As expected, today Apple introduced a new mobile payments platform called Apple Pay. The platform consists of two parts — one digital and one real-world.
The digital side includes an app API that will allow developers to build payments directly into their apps for easier and faster checkout. The real-world side uses near-field communications (NFC), allowing iPhone 6 and Apple Watch owners to make payments at supporting retailers just by waving their phone or watch at a sensor. No ID or credit card is required.
Now, the biggest problem with mobile payments thus far has been a lack of adoption by consumers. Plenty of phones have included NFC sensors over the years, and there are some retailers that have supported NFC through one credit card provider or another. However, there has never been an all-encompassing service... until now.
During Apple's presentation today, Apple CEO Tim Cook noted that "most people that have worked on [mobile payments] have started by focusing on creating a business model that was centered around their self-interest instead of focusing on the user experience."
This is the thing that businesses should learn from Apple. Focus on the customer, and the results will follow. This applies to anyone that has to deal with customers, whether internal or external. Simplicity and ease of use is essential to user adoption.
The list of Apple Pay partners is truly impressive. The three biggest payment networks (American Express, MasterCard, and Visa), plus some of the biggest banks (Bank of America, Capital One, Chase, Citi, and Wells Fargo) — encompassing 83% of credit card purchase volume in the US — have agreed to participate. And Apple has signed on a ton of huge retailers that will roll out Apple Pay support across their chains, including Bloomingdale's, Disney Store and Walt Disney World Resort, Duane Reade, Macy's, McDonald's, Sephora, Staples, Subway, Walgreens, and Whole Foods Market — oh, and Apple's own Retail Stores too.
This impressive list of partners will only be the beginning. Every company that takes money from customers will want to sign on to Apple Pay in order to get access to Apple's loyal and wealthy customer base.
USAA, a popular bank with military members and their families, is also involved. "This is one of the most radical changes to the payments industry since plastic credit cards," says David Bohne, president of USAA Bank.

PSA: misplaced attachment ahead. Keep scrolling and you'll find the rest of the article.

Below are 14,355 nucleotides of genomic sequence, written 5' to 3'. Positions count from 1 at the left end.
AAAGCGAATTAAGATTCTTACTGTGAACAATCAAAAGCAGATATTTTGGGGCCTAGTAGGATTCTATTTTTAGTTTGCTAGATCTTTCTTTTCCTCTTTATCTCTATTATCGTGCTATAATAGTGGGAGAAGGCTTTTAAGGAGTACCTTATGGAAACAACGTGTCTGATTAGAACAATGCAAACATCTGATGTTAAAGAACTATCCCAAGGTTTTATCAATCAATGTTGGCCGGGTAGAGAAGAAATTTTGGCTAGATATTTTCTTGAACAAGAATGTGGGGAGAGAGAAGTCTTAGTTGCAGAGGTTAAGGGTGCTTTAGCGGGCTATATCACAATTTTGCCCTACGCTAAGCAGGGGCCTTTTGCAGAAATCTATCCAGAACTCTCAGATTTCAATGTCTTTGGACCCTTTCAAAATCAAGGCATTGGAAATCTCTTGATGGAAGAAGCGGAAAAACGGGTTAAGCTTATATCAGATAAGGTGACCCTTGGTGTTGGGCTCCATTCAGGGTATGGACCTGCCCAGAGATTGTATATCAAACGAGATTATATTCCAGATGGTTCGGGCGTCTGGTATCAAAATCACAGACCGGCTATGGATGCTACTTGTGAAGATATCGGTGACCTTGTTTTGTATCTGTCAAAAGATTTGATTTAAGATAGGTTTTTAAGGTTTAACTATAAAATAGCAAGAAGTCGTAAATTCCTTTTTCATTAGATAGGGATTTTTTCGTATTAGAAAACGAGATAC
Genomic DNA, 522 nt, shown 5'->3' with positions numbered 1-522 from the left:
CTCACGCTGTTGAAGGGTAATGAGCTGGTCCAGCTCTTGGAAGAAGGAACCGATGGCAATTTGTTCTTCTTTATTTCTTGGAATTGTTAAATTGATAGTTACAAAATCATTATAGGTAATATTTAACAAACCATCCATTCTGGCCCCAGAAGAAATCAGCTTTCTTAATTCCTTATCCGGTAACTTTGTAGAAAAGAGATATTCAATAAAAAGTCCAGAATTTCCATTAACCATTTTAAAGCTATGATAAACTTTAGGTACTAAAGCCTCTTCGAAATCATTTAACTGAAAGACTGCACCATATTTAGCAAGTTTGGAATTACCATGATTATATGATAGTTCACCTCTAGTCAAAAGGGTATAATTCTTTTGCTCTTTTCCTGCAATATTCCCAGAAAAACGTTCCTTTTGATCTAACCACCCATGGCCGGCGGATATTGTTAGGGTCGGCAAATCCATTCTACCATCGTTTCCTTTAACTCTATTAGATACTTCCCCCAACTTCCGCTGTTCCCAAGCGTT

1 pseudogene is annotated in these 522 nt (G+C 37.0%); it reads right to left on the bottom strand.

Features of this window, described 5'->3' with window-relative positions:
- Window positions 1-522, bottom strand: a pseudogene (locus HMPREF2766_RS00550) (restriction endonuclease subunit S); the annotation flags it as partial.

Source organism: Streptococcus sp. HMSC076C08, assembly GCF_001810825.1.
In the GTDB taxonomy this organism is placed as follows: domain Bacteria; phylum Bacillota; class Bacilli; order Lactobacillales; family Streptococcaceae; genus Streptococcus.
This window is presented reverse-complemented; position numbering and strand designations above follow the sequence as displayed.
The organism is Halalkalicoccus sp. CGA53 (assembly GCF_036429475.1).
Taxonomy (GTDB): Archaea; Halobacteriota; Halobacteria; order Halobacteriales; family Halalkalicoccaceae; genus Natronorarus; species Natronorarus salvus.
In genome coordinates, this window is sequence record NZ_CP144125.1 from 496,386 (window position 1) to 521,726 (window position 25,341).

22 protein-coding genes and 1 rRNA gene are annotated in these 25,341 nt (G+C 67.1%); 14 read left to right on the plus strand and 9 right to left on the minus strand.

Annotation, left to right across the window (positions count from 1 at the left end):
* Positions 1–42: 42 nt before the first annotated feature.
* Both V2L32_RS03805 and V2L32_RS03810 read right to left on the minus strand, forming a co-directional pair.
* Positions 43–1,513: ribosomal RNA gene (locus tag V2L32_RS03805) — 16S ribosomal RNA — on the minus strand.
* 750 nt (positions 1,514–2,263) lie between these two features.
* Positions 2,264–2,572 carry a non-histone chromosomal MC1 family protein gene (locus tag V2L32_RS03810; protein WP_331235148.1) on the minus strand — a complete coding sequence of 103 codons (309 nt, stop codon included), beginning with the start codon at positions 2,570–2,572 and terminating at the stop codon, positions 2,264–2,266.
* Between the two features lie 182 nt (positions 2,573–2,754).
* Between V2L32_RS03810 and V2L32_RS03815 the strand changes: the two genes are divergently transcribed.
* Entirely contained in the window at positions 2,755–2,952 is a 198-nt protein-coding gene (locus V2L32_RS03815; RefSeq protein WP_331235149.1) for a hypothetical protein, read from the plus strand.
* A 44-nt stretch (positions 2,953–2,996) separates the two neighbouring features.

This goes beyond brick-and-mortar. There's an extensive payments API that will go into iOS apps as well. Companies will be able to take payments from customers through Apple Pay within their app. This means that if you try to buy movie tickets or order clothes through an app, you wouldn't need to manually enter a credit card number into every single app you make purchases through. Instead, Apple Pay would take care of that whole process, making life easier for the customer and for the company (that no longer has to worry about verifying credit card numbers or billing addresses).
Tickets.com CEO Joe Choti says that Apple Pay's app API will make for "a seamless, secure, and convenient user experience." Tickets.com powers ticketing services for many different venues, including that of Major League Baseball, its parent company. MLB already announced that fans will be able to purchase game tickets through the MLB At Bat app using Apple Pay when it launches next month. While MLB wouldn't commit to it, I expect the forward-looking league will implement Apple Pay at stadiums around the country for next season as well, allowing iPhone 6 and Apple Watch owners to make purchases of food and souvenirs without ever removing their wallets.
"Apple Pay is the kind of innovative thinking that brings the worlds of online and offline commerce closer together," says Ken Chenault, CEO of American Express.
Remember your users. The greatest product in the world is useless if it's too difficult to use (which would make it, I imagine, not the greatest product in the world). It doesn't matter if you're building an app for an enterprise business or building an expense reimbursement form in Excel. Think of your users, what might make their job or life easier, and do that. The easier it is, the flatter the learning curve, and the better off everyone will be.
Apple Pay is going to dominate the mobile payments industry because it's easy to use, has broad partnerships, and has Apple standing behind it (okay, that helps a lot).
In an email to Apple employees today, Apple CEO Tim Cook noted that the company brings "together the best hardware, software, and services to create a seamless and intuitive user experience," and that sets Apple apart from every other company on earth. It's this simple philosophy that makes Apple the biggest and one of the most profitable companies in the world.
What did you think about Apple Pay? Let us know in the comments below.
Jordan Golson is an Apple Columnist for TechRepublic. He also writes about technology and automobiles for WIRED and MacRumors. He has worked for Apple Retail twice and has been writing about technology since 2007.